Straub has chosen third-person for a reason: it's the most effective way to tell this tale. Hand's first-person narrative is perfect for the tale of a female drama student in the 70s and her friend David. You couldn't change either and have as satisfying a tale. But I digress....

One of the great strengths of "Mr. Aickman's Air Rifle" is its use of revealing character through dialogue. It's really masterful how Straub's dialogue advances the story, reveals character, foreshadows what's to come, and just sounds right. "Wonderwall," on the other hand, uses less dialogue and more internal searching of the narrator (understandable, since we're in first person) to show the reader what's going on.

Anyway, I'm just scratching the surface. Both of these are home-run stories in my opinion. Can't wait to read them again.

Now Playing = Exile on Main Street - Rolling Stones
Now Reading = Air - Geoff Ryman (in between various short stories)
Listening to in the Car = Coldheart Canyon - Clive Barker
Watching on DVD = Veronica Mars Season One, Disc Two

Wednesday, March 22, 2006

Dog park? Dog park? Pleeeeeease?  Posted by Picasa

Just a Mess or Stuff....or just a mess....

Right now I'm listening to Cindy and the rest of the U.S. Navy Band live via a great station, WICN Public Radio – New England's Jazz & Folk Station at I guess since I can't see Cindy on tour, this is the closest I'll get. The band sounds great, as always. One of the vocalists from the Cruisers (the U.S. Navy rock band) just sang a medley of Sinatra tunes. This guy really does a great Sinatra, especially pegging him in the upper register.


Too busy yesterday, so Bullet didn't get a walk. He reminded me of this fact at 3:30 AM when he had to go to his "area." Hopefully I can redeem myself in his eyes by taking him to the dogpark this afternoon. As long as a little whippet named Chester isn't there, he'll have a great time.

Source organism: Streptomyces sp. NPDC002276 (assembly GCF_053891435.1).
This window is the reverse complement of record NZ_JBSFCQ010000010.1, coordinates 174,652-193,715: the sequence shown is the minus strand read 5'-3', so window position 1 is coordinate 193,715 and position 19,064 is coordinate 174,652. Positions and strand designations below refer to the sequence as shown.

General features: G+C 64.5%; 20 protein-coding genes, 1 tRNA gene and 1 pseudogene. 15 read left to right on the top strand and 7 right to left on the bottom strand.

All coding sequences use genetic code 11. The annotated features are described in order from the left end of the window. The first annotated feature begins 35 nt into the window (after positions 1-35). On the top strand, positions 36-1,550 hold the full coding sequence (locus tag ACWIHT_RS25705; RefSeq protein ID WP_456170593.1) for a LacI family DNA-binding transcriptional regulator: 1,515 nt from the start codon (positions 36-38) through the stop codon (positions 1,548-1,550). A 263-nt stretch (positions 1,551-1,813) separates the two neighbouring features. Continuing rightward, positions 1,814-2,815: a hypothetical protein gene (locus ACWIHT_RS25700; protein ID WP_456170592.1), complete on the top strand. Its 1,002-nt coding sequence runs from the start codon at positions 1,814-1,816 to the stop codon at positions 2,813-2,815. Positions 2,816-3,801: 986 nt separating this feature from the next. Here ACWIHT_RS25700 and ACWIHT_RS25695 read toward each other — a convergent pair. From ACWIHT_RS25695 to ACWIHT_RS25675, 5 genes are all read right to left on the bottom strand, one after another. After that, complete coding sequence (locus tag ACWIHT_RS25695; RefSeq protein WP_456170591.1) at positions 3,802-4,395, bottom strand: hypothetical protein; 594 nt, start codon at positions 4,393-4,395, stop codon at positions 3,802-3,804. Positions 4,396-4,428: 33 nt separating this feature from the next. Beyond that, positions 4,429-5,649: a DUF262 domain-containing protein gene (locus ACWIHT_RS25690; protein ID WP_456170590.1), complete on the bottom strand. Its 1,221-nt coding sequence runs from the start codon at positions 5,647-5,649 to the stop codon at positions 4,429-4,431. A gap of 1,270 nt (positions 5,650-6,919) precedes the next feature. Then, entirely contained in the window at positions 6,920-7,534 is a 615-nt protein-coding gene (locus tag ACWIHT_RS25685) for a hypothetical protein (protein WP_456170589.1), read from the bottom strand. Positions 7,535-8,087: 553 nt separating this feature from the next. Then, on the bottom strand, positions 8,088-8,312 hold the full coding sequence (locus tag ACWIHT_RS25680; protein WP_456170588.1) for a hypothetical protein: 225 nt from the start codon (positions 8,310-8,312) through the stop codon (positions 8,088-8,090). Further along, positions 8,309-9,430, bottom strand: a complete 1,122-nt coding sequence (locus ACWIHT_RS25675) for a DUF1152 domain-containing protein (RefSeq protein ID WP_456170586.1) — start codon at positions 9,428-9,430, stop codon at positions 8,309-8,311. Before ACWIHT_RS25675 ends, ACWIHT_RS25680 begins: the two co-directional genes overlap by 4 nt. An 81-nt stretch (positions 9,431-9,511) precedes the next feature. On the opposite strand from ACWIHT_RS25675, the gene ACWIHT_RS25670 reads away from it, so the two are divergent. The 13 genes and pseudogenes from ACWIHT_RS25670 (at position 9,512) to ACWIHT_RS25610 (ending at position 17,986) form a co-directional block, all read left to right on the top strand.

With roughly a week to go, I've got the end of my novel in sight. A few more nights on a few scenes and the rest of the time to do a whirlwind revision. Wish I had more time, but them's the breaks. I think, though, I might have to throw a little celebration in honor of finishing the thing.

As soon as this concert is over, I'm hitting the gym, hoping that neither Adam Sandler, Ben Afleck, Kevin Costner, nor George Clooney will be present on the big screen. Of course it could be much worse. They could be showing The Notebook.

Tuesday, March 21, 2006

One Down, Nine to Go

Weighed in at Gold's Gym yesterday at 179.4 (down from 180.6 a mere five days ago, for those of you keeping score at home). Spent 40 minutes on the bike today reading Thomas Ligotti's The Shadow at the Bottom of the World. I'm tellin' ya – watching movies on the treadmill, reading books on the bike...what's not to like?

Monday, March 20, 2006

This Just In...

I really can't believe this....

First, understand that I've been a Dallas Cowboys fan for a loooooong time, nearly 30 years. That's right, thirty years: Tom Landry, Roger Staubach, Drew Pearson, The Hail-Mary Catch, the 70's Superbowls, "THE Catch" (Dwight Clark), the 1-15 season, Jimmy Johnson, Jerry Jones, the Triplets, the 90's Superbowls, Barry Switzer (my stomach turns), Chan Gailey, Dave Campo, The Big Tuna...I've seen it all and I've stood by them in glory and in shame.

No more.

As of the Dallas Cowboys' signing of Terrell Owens this past weekend, I hereby promise to boycott the 2006 Dallas Cowboys' season and beyond as long as "T.O." is a part of it.

This signing goes way beyond the boundaries of being a bad idea. I can't even begin to discuss how stupid a move this is. I'm sure I'll elaborate on it at some point. I'm still in a state of amazement right now.

Workshop/10-Pound Report/Veronica Mars

My writers' workshop really outdid themselves yesterday, producing some home-run caliber writing in response to the exercises. Hard to believe we've only got two sessions left. I'm really excited about the DC Writer's Way reading coming up in a few weeks. For most of them, it will be their first reading experience, but they appear far more excited than nervous.


The 10-Pound Club is already having a positive effect – more energy, stamina, etc. As long as there's a decent movie on Cardio Theatre, it's a breeze. I'll weigh in on Wednesday (not required) to see how I've done this first week. (You can almost see Popeye's from the Gold's Gym parking lot. Cruel.)


I have to say, the third and fourth episodes of Veronica Mars: The First Season were much better written than the first two. I should receive disc two today or tomorrow, keeping The Wolverton Tour of Television Shows continuing for awhile...or until Cindy gets home.

Now Playing = The Return of the Manticore – Emerson, Lake & Palmer